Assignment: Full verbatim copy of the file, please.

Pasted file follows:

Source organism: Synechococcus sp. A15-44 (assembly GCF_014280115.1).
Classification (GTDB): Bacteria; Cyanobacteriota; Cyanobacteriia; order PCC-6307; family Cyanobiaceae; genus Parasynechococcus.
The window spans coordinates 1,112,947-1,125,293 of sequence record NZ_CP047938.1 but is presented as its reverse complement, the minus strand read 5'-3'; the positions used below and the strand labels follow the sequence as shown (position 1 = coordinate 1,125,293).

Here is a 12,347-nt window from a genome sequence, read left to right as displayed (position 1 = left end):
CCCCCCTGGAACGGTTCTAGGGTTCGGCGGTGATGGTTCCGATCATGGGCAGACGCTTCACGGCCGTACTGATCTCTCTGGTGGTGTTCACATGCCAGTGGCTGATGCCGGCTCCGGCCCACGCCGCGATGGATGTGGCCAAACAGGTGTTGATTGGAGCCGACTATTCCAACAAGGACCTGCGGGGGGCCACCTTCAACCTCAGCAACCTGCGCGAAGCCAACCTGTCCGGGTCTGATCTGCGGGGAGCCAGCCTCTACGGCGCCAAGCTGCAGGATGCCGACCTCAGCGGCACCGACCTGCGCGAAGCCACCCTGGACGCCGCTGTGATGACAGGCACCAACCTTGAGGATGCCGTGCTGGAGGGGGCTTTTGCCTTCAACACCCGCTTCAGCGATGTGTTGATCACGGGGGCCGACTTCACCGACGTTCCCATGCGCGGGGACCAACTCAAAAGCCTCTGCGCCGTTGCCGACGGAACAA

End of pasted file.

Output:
Source organism: Synechococcus sp. A15-44 (assembly GCF_014280115.1).
Classification (GTDB): Bacteria; Cyanobacteriota; Cyanobacteriia; order PCC-6307; family Cyanobiaceae; genus Parasynechococcus.
The window spans coordinates 1,112,947-1,125,293 of sequence record NZ_CP047938.1 but is presented as its reverse complement, the minus strand read 5'-3'; the positions used below and the strand labels follow the sequence as shown (position 1 = coordinate 1,125,293).

Here is a 12,347-nt window from a genome sequence, read left to right as displayed (position 1 = left end):
CCCCCCTGGAACGGTTCTAGGGTTCGGCGGTGATGGTTCCGATCATGGGCAGACGCTTCACGGCCGTACTGATCTCTCTGGTGGTGTTCACATGCCAGTGGCTGATGCCGGCTCCGGCCCACGCCGCGATGGATGTGGCCAAACAGGTGTTGATTGGAGCCGACTATTCCAACAAGGACCTGCGGGGGGCCACCTTCAACCTCAGCAACCTGCGCGAAGCCAACCTGTCCGGGTCTGATCTGCGGGGAGCCAGCCTCTACGGCGCCAAGCTGCAGGATGCCGACCTCAGCGGCACCGACCTGCGCGAAGCCACCCTGGACGCCGCTGTGATGACAGGCACCAACCTTGAGGATGCCGTGCTGGAGGGGGCTTTTGCCTTCAACACCCGCTTCAGCGATGTGTTGATCACGGGGGCCGACTTCACCGACGTTCCCATGCGCGGGGACCAACTCAAAAGCCTCTGCGCCGTTGCCGACGGAACAA